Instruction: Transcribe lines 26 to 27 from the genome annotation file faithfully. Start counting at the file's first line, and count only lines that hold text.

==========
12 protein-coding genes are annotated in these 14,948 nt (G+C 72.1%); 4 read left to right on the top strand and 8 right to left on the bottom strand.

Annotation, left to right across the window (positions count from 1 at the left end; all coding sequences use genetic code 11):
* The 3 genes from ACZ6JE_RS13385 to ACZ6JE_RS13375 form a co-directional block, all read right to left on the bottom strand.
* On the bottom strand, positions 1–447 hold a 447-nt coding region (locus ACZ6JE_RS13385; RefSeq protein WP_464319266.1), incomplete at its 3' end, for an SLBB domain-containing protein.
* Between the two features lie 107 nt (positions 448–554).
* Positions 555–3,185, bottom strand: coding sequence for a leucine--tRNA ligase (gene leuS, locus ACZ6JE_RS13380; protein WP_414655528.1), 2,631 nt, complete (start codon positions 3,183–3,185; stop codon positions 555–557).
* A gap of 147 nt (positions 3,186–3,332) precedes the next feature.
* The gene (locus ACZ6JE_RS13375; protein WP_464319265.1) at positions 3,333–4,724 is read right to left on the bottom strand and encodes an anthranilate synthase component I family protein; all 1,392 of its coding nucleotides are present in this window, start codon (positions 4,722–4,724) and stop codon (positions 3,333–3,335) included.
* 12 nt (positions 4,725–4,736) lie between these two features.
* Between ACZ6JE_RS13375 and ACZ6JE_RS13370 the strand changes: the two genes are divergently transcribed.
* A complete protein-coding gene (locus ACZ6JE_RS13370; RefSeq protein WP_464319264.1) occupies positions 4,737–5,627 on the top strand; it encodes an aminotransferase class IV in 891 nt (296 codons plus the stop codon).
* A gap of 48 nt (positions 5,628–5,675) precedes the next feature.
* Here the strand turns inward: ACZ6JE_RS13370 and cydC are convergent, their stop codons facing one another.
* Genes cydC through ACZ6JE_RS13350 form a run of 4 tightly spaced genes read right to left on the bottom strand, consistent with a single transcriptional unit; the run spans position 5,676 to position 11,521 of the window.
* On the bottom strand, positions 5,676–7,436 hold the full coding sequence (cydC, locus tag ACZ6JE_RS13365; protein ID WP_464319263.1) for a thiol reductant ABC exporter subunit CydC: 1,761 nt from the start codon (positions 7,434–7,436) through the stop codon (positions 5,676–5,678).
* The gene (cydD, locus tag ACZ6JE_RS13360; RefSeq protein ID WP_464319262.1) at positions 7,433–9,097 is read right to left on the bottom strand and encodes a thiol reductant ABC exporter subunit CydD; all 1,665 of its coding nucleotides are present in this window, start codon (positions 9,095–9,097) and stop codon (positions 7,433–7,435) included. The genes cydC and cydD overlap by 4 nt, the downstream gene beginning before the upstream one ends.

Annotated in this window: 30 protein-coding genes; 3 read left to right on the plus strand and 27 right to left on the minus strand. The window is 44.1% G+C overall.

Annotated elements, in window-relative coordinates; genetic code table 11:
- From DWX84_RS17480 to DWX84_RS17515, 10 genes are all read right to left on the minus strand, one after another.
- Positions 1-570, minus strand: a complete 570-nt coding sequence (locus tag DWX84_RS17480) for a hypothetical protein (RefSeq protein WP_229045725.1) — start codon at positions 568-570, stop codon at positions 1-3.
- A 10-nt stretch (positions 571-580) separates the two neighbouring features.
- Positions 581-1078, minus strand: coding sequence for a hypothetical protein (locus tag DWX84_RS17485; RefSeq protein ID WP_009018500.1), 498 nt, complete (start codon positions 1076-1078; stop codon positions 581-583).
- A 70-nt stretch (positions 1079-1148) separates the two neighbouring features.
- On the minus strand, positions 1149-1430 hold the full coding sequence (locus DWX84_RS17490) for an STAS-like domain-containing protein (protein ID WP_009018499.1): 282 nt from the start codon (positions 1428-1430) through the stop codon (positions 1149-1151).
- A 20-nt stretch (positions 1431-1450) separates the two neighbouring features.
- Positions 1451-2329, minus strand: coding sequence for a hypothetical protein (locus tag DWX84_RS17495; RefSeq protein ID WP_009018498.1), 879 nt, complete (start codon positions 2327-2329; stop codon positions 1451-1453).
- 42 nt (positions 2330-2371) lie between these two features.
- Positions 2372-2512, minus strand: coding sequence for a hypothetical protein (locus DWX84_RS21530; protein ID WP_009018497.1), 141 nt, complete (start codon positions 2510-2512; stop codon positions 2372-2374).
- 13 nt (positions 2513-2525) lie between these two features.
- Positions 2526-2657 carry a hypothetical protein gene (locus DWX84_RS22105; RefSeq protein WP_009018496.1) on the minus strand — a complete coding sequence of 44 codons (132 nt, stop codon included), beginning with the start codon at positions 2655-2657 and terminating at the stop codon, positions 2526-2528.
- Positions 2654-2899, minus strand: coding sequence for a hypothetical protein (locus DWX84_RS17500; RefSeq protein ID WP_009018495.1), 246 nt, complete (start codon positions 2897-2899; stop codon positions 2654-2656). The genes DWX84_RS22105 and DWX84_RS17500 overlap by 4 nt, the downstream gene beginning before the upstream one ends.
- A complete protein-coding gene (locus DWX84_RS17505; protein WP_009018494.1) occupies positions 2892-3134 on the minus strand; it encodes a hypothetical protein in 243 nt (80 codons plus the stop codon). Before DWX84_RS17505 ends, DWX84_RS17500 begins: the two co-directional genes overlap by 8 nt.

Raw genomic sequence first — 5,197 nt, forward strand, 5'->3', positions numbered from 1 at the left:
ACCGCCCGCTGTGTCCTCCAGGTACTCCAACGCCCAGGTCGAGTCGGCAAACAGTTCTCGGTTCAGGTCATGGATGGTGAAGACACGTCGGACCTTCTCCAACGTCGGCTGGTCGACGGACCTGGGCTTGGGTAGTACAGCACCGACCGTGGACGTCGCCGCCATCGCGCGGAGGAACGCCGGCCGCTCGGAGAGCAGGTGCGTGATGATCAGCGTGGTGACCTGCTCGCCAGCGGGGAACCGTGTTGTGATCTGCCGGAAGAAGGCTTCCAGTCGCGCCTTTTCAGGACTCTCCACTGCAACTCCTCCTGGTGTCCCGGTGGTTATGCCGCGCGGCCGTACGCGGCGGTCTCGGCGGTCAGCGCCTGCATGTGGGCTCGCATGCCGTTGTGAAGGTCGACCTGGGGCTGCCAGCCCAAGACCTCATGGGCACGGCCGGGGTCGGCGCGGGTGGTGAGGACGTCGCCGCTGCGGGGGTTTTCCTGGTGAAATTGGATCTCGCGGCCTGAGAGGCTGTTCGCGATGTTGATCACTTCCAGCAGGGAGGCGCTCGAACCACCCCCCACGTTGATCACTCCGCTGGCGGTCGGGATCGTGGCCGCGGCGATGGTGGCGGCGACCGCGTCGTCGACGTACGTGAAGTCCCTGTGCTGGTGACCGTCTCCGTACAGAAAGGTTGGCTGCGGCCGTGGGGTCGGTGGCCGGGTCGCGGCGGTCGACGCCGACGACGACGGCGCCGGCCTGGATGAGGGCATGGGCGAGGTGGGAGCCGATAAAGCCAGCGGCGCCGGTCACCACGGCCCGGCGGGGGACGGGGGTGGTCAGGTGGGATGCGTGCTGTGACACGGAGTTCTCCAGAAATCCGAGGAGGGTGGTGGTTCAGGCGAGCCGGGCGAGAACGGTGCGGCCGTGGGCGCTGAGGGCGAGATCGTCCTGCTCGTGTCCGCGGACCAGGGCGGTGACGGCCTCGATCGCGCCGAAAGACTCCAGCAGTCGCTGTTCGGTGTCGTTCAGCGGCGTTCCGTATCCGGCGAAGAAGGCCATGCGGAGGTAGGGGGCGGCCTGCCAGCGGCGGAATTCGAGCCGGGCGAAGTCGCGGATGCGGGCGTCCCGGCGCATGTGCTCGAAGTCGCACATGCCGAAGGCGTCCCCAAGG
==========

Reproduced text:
- Positions 1451-2329, minus strand: coding sequence for a hypothetical protein (locus tag DWX84_RS17495; RefSeq protein ID WP_009018498.1), 879 nt, complete (start codon positions 2327-2329; stop codon positions 1451-1453).
- 42 nt (positions 2330-2371) lie between these two features.